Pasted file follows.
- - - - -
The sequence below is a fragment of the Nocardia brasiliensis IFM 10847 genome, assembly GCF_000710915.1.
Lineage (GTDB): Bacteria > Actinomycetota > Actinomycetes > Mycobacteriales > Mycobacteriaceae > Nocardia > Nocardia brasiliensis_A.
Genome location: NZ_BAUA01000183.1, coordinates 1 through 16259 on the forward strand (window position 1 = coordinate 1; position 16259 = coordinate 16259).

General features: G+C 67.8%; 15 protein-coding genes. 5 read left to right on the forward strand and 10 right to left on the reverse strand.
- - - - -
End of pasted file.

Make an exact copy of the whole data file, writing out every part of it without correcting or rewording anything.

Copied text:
The sequence below is a fragment of the Nocardia brasiliensis IFM 10847 genome, assembly GCF_000710915.1.
Lineage (GTDB): Bacteria > Actinomycetota > Actinomycetes > Mycobacteriales > Mycobacteriaceae > Nocardia > Nocardia brasiliensis_A.
Genome location: NZ_BAUA01000183.1, coordinates 1 through 16259 on the forward strand (window position 1 = coordinate 1; position 16259 = coordinate 16259).

General features: G+C 67.8%; 15 protein-coding genes. 5 read left to right on the forward strand and 10 right to left on the reverse strand.